April 21, 2010
Online Security Company Warns of Zeus Virus Return
An online security firm is warning computer users that the Zeus virus, which can steal bank account numbers and other information from infected PCs, has returned stronger than ever.
According to an April 21 BBC News article, secure browsing service provider Trusteer reports that it has located the Trojan virus in one out of every 3,000 computers that they monitor, which number more than 5.5 million in total.
"Zeus 1.6 can infect people using Firefox and Internet Explorer web browsers," the company claims, according to the BBC report. "The malware steals login information by recording keystrokes when the infected user is on a list of target websites."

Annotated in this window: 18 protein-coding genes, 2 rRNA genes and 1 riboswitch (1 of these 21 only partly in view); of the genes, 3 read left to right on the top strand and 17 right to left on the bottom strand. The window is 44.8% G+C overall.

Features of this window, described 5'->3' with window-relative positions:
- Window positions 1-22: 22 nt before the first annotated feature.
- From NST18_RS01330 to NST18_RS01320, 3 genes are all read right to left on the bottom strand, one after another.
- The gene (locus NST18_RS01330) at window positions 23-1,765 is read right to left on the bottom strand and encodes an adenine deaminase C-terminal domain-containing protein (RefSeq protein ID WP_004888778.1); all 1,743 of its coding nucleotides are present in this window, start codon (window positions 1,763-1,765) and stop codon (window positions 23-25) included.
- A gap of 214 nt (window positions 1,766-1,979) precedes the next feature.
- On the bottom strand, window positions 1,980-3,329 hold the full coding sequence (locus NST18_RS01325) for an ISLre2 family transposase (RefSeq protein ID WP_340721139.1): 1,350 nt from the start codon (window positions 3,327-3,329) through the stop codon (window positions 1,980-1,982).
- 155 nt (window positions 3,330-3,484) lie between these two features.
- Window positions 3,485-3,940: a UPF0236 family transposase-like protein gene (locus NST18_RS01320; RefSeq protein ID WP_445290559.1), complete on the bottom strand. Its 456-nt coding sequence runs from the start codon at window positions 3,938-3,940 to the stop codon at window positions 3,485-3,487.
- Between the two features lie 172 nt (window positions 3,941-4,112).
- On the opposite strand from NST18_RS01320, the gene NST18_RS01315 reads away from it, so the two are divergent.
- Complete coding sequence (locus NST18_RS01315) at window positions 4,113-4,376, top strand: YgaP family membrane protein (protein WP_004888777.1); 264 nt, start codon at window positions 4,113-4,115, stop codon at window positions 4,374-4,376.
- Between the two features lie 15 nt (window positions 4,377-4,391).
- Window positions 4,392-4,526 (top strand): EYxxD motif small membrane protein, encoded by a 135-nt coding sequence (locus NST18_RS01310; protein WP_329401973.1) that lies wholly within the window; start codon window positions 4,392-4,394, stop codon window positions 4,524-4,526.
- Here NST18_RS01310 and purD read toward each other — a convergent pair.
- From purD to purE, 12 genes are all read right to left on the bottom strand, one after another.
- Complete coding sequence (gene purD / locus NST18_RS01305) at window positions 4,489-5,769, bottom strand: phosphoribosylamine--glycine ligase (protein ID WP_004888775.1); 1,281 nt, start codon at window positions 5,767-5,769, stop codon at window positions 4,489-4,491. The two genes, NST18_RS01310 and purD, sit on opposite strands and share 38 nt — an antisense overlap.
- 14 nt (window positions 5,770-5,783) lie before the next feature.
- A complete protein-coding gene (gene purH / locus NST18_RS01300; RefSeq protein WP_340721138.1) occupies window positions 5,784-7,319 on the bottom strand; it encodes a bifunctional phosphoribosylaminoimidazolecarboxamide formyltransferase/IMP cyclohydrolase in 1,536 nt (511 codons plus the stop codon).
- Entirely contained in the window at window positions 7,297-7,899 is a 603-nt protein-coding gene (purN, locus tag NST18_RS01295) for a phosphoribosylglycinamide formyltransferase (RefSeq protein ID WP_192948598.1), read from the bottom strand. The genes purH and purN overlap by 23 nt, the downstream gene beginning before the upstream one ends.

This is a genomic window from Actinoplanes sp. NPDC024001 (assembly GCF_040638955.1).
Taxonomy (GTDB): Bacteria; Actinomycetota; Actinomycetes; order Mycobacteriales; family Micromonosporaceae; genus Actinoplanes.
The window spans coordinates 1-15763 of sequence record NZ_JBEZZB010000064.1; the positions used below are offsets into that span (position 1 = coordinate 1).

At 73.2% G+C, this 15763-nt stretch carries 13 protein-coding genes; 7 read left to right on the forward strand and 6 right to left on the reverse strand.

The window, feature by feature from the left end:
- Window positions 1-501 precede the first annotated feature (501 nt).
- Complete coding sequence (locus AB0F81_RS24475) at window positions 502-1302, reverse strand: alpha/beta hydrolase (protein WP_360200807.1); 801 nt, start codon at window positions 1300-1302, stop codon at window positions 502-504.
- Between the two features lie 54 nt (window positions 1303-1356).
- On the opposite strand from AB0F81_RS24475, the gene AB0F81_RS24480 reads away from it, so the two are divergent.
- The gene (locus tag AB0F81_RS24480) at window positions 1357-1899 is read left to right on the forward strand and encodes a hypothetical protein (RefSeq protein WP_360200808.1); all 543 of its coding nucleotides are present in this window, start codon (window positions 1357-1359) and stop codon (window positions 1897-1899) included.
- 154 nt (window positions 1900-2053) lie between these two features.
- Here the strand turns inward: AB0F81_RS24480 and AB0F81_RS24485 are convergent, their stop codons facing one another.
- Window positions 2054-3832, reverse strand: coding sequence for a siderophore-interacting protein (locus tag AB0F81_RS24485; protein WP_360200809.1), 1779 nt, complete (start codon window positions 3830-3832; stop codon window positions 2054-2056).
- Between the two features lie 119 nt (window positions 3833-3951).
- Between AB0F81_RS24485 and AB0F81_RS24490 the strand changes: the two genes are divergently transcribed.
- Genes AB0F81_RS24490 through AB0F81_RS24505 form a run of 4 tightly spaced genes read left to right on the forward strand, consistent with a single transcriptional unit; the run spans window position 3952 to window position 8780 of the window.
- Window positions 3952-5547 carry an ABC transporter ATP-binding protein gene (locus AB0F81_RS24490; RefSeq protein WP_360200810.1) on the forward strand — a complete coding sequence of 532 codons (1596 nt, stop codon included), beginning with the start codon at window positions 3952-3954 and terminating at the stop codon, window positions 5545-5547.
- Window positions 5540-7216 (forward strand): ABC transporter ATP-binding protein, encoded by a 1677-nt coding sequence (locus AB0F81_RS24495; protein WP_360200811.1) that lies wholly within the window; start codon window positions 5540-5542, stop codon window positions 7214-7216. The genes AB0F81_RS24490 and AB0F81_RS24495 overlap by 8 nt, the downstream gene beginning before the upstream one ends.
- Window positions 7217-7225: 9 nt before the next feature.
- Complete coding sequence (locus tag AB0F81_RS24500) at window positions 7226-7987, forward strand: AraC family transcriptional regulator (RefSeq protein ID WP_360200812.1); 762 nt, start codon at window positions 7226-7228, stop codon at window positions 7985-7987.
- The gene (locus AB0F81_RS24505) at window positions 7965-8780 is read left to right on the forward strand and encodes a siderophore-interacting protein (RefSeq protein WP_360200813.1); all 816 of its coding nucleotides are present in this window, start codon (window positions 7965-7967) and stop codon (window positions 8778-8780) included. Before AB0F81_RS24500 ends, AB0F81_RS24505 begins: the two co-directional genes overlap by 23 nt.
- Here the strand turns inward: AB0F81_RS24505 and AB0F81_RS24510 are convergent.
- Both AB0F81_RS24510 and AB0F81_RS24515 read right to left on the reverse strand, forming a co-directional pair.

The virus is usually used to target banks or other financial institutions. It acquires user data, which is then sent via a remote server to hackers, who then in turn use or sell the information.
"We expect this new version of Zeus to significantly increase fraud losses, since nearly 30% of internet users bank online with Firefox and the infection is growing faster than we have ever seen before," said Amit Klein, chief technology officer at Trusteer, told BBC News on Wednesday.
The Zeus Trojan, which is also known under the names Zbot, PRG, Wsnpoem, Gorhax and Kneber, was first identified in July 2007 after it was used to hack into and steal information from U.S. Department of Transportation computers.
It has reportedly compromised three million computers in the United States since its discovery, and according to Symantec, the most recent outbreak occurred in February 2010 and could have affected as many as 75,000 computers worldwide.
On the Net:
Trusteer - http://www.trusteer.com/
Zeus (Trojan virus) - http://en.wikipedia.org/wiki/Zeus_(trojan_horse)